Clutch take-up is smooth and its hearting load is very light. The start on our 1 in 3 test hill was heaved very easily, and the clutch is plenty of bite to set the rear heels spinning if it is released abruptly with full power.

    Handling, ride and comfort

    Power assisted steering is standard for the BMW 528 E12 and gives fair precision coupled with sufficient resistance wheel movement to let the driver well in close touch with the road an briefed newcomer may not even halide the steering has power assistance unless he takes note of the ease with which the steering is med at manoeuvring speeds. In history weather the car gets buffeted about quite a lot and it is in ease conditions that one could wish for the greater precision of a rack and pinion system instead of the worm and roller layout used.

    The assistance also disguises the amount of work done by the tyres in pulling the very nose-heavy car through fast bends, but it goes round well enough especially under firm acceleration. Roll angles in hard cornering are not excessive but the car does lean over noticeably, as is to be expected from its, rather high build. It remains very manageable when cornered hard, with consistent pronounced understeer.

    On wet roads, the back of the car can be prompted to slide rather more easily than it should, though when the appropriate correction is made by steering and throttle, it responds smartly, often with slight lateral rock as it finds its rear end grip again.

    Although like all BMWs, the 528 E12 has independent suspension all round, the ride is unexpectedly choppy on irregular surfaces. Single bumps or jolts are taken well, but undulations tackled fast tend to provoke a lot of sharp, bouncy vertical reaction. Tyre roar, however, is well subdued.
    The general noise level of the car is notably better than it used to be, with appreciably less mechanical noise at speed, and a useful reduction in wind noise around the screen pillars. Yet wind noise is still sufficient to be something of a problem with this body style, in spite of the closest attention to draught sealing, and does not match the refinement of the rest of the car.


    Disc brakes are used all round, with strong servo assistance and the characteristic “soft” German pads, which tend to wear rather quickly and throw a lot of black brake dust on to the wheels. These are the only criticisms, however, since the response to the brake pedal is excellent, with well over 1.0g efficiency recorded at a fairly moderate 60lb load or the pedal. The front discs are ventilated (only on the 528i E12), and effort on the rear discs is controlled by a pressure limiting valve.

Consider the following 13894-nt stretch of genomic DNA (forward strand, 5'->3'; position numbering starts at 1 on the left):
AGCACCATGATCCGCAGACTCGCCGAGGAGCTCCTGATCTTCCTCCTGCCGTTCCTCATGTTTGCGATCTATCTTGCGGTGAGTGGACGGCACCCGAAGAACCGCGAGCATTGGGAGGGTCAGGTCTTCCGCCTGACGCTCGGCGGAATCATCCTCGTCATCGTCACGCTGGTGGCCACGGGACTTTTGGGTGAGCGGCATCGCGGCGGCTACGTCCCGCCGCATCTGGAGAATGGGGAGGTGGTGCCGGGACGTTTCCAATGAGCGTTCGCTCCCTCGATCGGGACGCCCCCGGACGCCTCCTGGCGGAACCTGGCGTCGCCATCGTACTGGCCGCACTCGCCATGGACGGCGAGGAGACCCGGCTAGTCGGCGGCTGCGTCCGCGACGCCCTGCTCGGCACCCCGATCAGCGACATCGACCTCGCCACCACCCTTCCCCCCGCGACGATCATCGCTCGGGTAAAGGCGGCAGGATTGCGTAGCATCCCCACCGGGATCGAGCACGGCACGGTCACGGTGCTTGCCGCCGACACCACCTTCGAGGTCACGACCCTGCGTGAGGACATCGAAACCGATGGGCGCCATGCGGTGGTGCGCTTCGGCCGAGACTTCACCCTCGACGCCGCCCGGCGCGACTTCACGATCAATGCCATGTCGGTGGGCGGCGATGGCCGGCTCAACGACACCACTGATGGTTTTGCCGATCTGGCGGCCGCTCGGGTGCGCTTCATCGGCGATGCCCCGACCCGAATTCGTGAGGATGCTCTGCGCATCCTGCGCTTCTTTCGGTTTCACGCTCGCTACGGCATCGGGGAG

It takes a very strong haul on the handbrake, which is located between the seats, to hold the car on a 1-in-3 test hill, but it will just cope with this test drive. Only the smallest increase in pedal load was noted during fade testing, and recovery is quick when the brakes have become really hot. The hydraulic circuits are split front and rear.
    With so much servo assistance available, a little care is needed in hard braking on wet roads, since it is all too easy to make the rear wheels lock in such conditions.

    Fittings and equipment

    in its latest form, the 528 now has an electrically adjustable door mirror on the driver's side as a standard fitting. Controlled by a small toggle switch just ahead of the armrest, it works extremely well, and although the switch sometimes gets knocked, it is the work of a moment to readjust the mirror. A good, safe field of view is afforded.
    Ventilation has also been usefully improved by the fitting of four small directional outlets along the top of the facia — two in the centre and one at each end. They are controlled by the central sliding levers, one for each side, and have their own vertically and laterally adjustable little vanes to direct the air outlet to the front occupants' face. We found these very refreshing and a big improvement on the former arrangement of a central outlet only, which used to blow down the centre of the car without any useful effect for those in the front.